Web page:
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Protocols - Western Transfer (Western Blot)

Western Transfer, also known as Western Blotting, is a rapid immunoblotting technique for identifying the presence of a particular protein in a complex mixture of proteins such as cell lysates or sera. The technique exploits both the efficiency of SDS-PAGE to separate a mixture of proteins into distinct protein bands, and the ability of immunochemical reagents to interact specifically with a given protein antigen.

A typical Western-transfer protocol (e.g. for the detection of protein X) includes the following steps:

  1. The proteins in the tested solution are separated into distinct bands by SDS-PAGE,
  2. The size-separated proteins are transferred from the polyacrylamide gel to a nitrocellulose membrane (or another suitable matrix).
  3. The membrane containing the protein bands is serially incubated with:
    1. a suitable blocking reagent to prevent non-specific protein binding,
    2. a wash solution to rinse any unbound blocking reagent,
    3. a probing antibody (anti-protein-X antibody) that forms a specific immune complex with Protein-X,.
    4. additional wash solution to remove any unbound antibody,
    5. an enzyme-linked antibody that binds specifically to the Fc region of the anti-Protein-X antibody,
    6. additional wash solution to remove any unbound enzyme-linked antibody, and finally,
    7. a substrate solution, which in the presence of the enzyme, yields an insoluble, colored product that precipitates at the site of the immune complex, thereby rendering the Protein X band visible (Figure III-1).
Figure III-1Schematic presentation of Western Transfer Protocol

Direct Fluorophore Labeling

Typical Western Transfer and Development Protocol
Materials Needed
  • SDS-PAGE apparatus and accessories
  • Submerged Western Transfer Cassette and accessories
  • A nitrocellulose membrane, approximately the size of the gel, presoaked in Western Transfer Buffer* for five minutes. (Note: The membrane should be handled with gloves and clean forceps to avoid contamination with extraneous proteins.)
  • *Western Transfer Buffer (1/2 x TOWBIN)
    Tris Base 1.45g (12mM final concentration)
    Glycine 7.2g (96mM final concentration)
    Methanol 200mL (20% final volume)
    diH2O add to 1.0L final volume
  • Antigen specific probing antibody (PrimaryAntibody)
  • Secondary antibody (Donkey-anti-probing antibody species conjugated to Alkaline Phosphatase)
  • Commercially available alkaline phosphatase conjugate substrate kit


Typical Western Transfer and Development Protocol
  1. Load the protein sample onto a 4-20% Tris-Glycine polyacrylamide gel and run until desired resolution is achieved. (The electrophoresis can be followed by using pre-stained molecular weight markers).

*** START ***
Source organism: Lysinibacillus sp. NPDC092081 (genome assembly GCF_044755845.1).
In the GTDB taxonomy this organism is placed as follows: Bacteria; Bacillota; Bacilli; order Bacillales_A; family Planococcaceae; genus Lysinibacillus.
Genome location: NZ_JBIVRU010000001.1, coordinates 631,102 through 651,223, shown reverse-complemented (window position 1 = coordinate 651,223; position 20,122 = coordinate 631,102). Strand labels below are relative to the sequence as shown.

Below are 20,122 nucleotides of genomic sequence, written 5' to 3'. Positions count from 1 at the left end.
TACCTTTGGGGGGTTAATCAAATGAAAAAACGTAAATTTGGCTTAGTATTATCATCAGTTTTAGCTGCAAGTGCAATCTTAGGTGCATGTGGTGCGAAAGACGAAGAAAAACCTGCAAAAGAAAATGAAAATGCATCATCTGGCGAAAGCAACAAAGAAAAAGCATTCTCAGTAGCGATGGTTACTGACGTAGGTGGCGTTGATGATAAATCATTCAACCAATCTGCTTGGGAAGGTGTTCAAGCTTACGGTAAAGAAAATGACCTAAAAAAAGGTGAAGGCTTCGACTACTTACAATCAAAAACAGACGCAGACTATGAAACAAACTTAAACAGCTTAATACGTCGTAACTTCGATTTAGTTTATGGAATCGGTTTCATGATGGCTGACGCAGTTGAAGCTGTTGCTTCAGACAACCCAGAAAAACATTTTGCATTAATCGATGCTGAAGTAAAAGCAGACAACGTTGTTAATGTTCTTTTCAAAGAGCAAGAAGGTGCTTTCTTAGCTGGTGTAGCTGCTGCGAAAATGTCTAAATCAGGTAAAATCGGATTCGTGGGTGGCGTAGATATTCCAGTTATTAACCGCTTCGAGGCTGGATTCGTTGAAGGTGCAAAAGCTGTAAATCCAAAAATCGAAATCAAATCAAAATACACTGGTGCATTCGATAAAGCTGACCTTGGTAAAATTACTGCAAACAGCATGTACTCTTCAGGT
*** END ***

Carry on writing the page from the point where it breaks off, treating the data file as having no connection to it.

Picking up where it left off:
2. Set up the Submerged Western Transfer Cassette as described below and in Figure III-2:
    1. Submerge the open Transfer Cassette cathode plate onto the tray pre-filled with Western Transfer Buffer.
    2. Place a sponge support pad onto the cassette and remove the air bubbles by gently rolling a Pasteur pipette over the pad.
    3. Place a piece of blotting paper onto the sponge support pad.
    4. Remove the gel from the electrophoresis plates, cut off approximately the bottom 3mm of the gel so that the membrane can be laid flat against the gel, and place the gel over the blotting paper. Expel air bubbles as before.
    5. Carefully place the pre-soaked nitrocellulose membrane onto the gel and expel air bubbles. Ensure that the membrane remains directly over the gel before proceeding.
    6. Place a second piece of blotting paper onto the nitrocellulose membrane and remove air bubbles.
    7. Place a sponge support pad onto the second piece of blotting paper and remove air bubbles.
    8. Gently close the cassette by placing the anode plate over the exposed pad.
  3. Carefully place the assembled cassette into the transfer tank containing Western Transfer Buffer up to the "pre-fill" level and adjust the buffer level, as needed, after the addition of the cassette.
  4. Connect the assembled apparatus to an electrophoresis power supply and run for approximately 1.5 hours at a constant current of 400mA.
Figure III-2Submerged Western Transfer Cassette

Submerged  Western Transfer Cassette

Development (Immunostaining) Protocol

  1. After the transfer is complete, incubate the membrane in blocking solution (3% Nonfat Dry Milk in diH2O) for 30 minutes with gentle agitation on an orbital shaker.
  2. Wash the membrane three times with TBST (TBS, pH 7.2 with 0.1% TWEEN-20) in a clean tray on an orbital shaker; each wash lasting 5-10 minutes.
  3. Dilute the probing (primary) antibody in TBST to a volume of 50ml (approximate final concentration of 0.20µg/ml) and incubate the membrane in the antibody solution for one to four hours at room temperature. (The optimum incubation time depends on the antibody/antigen binding affinity and must be pre-determined for each antibody.)
  4. Wash the membrane three times as in step #2.
  5. Dilute the secondary antibody in TBST according to the manufacturer's specification. Incubate the membrane in a clean tray containing 50ml of diluted secondary antibody for one hour at room temperature on an orbital shaker.
  6. Wash the membrane three times as in step #2.
  7. Color development requires the use of a commercially available (e.g. Bio-Rad or Sigma) alkaline phosphatase conjugate substrate kit. Follow the manufacturer's instructions.
  8. After the bands become clearly visible, stop the color by placing the membrane in a tray containing diH2O for at least ten minutes.